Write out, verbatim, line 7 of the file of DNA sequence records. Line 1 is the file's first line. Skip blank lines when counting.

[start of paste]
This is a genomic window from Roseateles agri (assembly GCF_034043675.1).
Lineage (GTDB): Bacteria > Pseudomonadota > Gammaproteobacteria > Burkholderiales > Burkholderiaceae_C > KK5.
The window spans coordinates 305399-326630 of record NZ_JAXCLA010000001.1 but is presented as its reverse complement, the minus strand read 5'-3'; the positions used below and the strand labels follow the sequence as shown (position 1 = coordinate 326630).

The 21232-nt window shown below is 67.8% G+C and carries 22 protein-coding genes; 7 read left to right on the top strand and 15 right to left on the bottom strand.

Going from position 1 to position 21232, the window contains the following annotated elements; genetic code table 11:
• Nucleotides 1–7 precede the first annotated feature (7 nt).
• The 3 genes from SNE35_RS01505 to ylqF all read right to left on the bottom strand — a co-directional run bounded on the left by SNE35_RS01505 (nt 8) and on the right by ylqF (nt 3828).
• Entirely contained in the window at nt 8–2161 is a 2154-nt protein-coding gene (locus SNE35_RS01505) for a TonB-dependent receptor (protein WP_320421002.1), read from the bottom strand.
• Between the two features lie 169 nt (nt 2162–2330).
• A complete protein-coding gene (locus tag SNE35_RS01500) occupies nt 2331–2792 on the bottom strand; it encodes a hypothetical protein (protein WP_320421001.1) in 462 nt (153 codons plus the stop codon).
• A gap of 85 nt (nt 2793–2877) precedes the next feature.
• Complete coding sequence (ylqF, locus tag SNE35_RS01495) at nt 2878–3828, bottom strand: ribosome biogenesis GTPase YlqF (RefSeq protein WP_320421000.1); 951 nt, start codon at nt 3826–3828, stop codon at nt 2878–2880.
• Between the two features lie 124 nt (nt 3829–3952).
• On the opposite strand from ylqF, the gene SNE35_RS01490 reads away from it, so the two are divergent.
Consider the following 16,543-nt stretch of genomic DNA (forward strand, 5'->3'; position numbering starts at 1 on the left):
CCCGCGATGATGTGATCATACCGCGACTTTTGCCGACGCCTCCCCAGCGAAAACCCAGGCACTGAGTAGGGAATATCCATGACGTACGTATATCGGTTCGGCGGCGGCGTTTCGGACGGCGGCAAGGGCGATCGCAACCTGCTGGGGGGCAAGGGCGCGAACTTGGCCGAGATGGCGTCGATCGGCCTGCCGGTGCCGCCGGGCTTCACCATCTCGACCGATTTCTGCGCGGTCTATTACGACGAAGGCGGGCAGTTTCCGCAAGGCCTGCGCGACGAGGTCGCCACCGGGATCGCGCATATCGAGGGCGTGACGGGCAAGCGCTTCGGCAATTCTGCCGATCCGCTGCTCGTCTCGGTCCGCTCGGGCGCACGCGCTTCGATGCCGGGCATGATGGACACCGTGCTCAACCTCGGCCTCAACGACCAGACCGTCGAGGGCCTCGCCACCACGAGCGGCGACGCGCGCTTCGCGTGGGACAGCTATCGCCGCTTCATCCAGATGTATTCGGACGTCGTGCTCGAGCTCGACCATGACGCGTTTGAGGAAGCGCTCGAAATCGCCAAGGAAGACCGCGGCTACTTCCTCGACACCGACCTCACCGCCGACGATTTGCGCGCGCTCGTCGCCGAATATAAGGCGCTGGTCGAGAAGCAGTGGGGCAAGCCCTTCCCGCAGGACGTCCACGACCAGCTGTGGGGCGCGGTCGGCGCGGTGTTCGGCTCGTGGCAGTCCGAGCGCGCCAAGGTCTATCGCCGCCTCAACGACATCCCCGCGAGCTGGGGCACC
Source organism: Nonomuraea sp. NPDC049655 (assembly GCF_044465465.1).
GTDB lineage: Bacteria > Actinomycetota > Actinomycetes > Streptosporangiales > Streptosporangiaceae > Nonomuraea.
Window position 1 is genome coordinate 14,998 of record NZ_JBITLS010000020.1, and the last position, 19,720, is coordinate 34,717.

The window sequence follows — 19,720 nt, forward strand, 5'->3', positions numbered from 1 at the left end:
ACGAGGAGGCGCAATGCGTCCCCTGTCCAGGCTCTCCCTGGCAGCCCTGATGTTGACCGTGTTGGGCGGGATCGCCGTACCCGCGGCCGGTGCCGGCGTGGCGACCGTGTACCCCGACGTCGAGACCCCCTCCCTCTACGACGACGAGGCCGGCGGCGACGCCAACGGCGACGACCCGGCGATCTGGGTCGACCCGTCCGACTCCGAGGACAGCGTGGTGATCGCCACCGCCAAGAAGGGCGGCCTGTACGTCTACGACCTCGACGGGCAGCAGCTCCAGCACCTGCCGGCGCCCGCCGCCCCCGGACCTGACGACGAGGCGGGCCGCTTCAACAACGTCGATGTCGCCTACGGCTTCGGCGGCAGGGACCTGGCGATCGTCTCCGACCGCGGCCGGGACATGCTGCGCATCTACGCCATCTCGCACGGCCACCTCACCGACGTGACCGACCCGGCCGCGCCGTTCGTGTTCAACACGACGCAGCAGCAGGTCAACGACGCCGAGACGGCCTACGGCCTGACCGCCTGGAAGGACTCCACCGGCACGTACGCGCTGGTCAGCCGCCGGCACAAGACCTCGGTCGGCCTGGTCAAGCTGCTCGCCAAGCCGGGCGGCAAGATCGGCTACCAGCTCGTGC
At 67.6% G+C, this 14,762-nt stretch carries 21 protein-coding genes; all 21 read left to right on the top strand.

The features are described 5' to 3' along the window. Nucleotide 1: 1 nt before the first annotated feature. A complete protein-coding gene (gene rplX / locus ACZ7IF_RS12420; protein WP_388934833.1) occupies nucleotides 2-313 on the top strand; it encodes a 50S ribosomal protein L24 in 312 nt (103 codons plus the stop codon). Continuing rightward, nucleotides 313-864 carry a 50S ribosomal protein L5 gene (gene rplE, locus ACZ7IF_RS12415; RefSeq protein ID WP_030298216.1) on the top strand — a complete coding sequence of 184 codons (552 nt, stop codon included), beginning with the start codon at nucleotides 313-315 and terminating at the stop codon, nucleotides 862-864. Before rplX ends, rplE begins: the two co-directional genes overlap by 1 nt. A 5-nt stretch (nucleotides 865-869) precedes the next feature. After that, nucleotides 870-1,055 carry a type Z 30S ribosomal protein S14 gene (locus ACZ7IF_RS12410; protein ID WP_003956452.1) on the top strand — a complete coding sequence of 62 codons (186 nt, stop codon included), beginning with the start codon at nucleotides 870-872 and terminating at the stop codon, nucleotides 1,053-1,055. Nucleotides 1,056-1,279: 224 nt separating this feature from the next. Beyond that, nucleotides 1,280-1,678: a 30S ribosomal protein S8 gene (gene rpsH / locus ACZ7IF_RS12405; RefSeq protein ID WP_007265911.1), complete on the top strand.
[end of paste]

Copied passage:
• The 3 genes from SNE35_RS01505 to ylqF all read right to left on the bottom strand — a co-directional run bounded on the left by SNE35_RS01505 (nt 8) and on the right by ylqF (nt 3828).